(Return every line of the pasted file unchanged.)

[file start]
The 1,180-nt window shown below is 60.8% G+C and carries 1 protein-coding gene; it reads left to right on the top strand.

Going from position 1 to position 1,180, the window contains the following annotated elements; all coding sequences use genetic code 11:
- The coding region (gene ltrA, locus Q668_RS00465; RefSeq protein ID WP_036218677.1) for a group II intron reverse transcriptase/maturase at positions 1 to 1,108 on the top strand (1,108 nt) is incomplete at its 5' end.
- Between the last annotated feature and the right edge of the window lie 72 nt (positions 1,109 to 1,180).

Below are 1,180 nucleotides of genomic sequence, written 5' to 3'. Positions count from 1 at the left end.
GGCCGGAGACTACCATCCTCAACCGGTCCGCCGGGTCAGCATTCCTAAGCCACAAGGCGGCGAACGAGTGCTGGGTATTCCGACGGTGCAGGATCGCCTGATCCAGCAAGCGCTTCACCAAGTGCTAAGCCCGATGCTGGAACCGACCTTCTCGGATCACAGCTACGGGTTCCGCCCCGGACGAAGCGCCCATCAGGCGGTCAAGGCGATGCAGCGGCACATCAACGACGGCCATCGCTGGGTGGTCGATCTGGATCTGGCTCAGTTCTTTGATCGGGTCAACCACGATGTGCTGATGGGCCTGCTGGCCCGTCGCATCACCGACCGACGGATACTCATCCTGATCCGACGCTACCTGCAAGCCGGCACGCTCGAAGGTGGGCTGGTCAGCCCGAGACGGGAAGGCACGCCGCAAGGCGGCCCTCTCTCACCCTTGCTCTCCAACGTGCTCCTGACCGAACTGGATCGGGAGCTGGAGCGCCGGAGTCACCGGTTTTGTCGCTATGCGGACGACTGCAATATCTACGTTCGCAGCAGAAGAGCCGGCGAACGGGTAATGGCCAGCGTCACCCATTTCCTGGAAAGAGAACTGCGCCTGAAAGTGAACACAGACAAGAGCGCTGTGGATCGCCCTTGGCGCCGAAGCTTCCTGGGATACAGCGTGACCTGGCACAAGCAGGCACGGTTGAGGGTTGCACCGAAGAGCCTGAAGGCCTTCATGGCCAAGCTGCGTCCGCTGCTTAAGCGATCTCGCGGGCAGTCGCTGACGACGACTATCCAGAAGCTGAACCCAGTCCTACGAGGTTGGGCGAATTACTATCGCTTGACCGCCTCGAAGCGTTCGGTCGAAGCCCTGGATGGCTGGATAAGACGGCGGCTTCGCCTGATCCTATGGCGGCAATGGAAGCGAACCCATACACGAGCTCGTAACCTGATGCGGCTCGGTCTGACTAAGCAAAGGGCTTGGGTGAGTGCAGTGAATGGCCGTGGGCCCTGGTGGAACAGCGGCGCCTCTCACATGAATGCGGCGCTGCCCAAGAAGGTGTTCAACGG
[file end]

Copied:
The 1,180-nt window shown below is 60.8% G+C and carries 1 protein-coding gene; it reads left to right on the top strand.

Going from position 1 to position 1,180, the window contains the following annotated elements; all coding sequences use genetic code 11:
- The coding region (gene ltrA, locus Q668_RS00465; RefSeq protein ID WP_036218677.1) for a group II intron reverse transcriptase/maturase at positions 1 to 1,108 on the top strand (1,108 nt) is incomplete at its 5' end.
- Between the last annotated feature and the right edge of the window lie 72 nt (positions 1,109 to 1,180).

Below are 1,180 nucleotides of genomic sequence, written 5' to 3'. Positions count from 1 at the left end.
GGCCGGAGACTACCATCCTCAACCGGTCCGCCGGGTCAGCATTCCTAAGCCACAAGGCGGCGAACGAGTGCTGGGTATTCCGACGGTGCAGGATCGCCTGATCCAGCAAGCGCTTCACCAAGTGCTAAGCCCGATGCTGGAACCGACCTTCTCGGATCACAGCTACGGGTTCCGCCCCGGACGAAGCGCCCATCAGGCGGTCAAGGCGATGCAGCGGCACATCAACGACGGCCATCGCTGGGTGGTCGATCTGGATCTGGCTCAGTTCTTTGATCGGGTCAACCACGATGTGCTGATGGGCCTGCTGGCCCGTCGCATCACCGACCGACGGATACTCATCCTGATCCGACGCTACCTGCAAGCCGGCACGCTCGAAGGTGGGCTGGTCAGCCCGAGACGGGAAGGCACGCCGCAAGGCGGCCCTCTCTCACCCTTGCTCTCCAACGTGCTCCTGACCGAACTGGATCGGGAGCTGGAGCGCCGGAGTCACCGGTTTTGTCGCTATGCGGACGACTGCAATATCTACGTTCGCAGCAGAAGAGCCGGCGAACGGGTAATGGCCAGCGTCACCCATTTCCTGGAAAGAGAACTGCGCCTGAAAGTGAACACAGACAAGAGCGCTGTGGATCGCCCTTGGCGCCGAAGCTTCCTGGGATACAGCGTGACCTGGCACAAGCAGGCACGGTTGAGGGTTGCACCGAAGAGCCTGAAGGCCTTCATGGCCAAGCTGCGTCCGCTGCTTAAGCGATCTCGCGGGCAGTCGCTGACGACGACTATCCAGAAGCTGAACCCAGTCCTACGAGGTTGGGCGAATTACTATCGCTTGACCGCCTCGAAGCGTTCGGTCGAAGCCCTGGATGGCTGGATAAGACGGCGGCTTCGCCTGATCCTATGGCGGCAATGGAAGCGAACCCATACACGAGCTCGTAACCTGATGCGGCTCGGTCTGACTAAGCAAAGGGCTTGGGTGAGTGCAGTGAATGGCCGTGGGCCCTGGTGGAACAGCGGCGCCTCTCACATGAATGCGGCGCTGCCCAAGAAGGTGTTCAACGG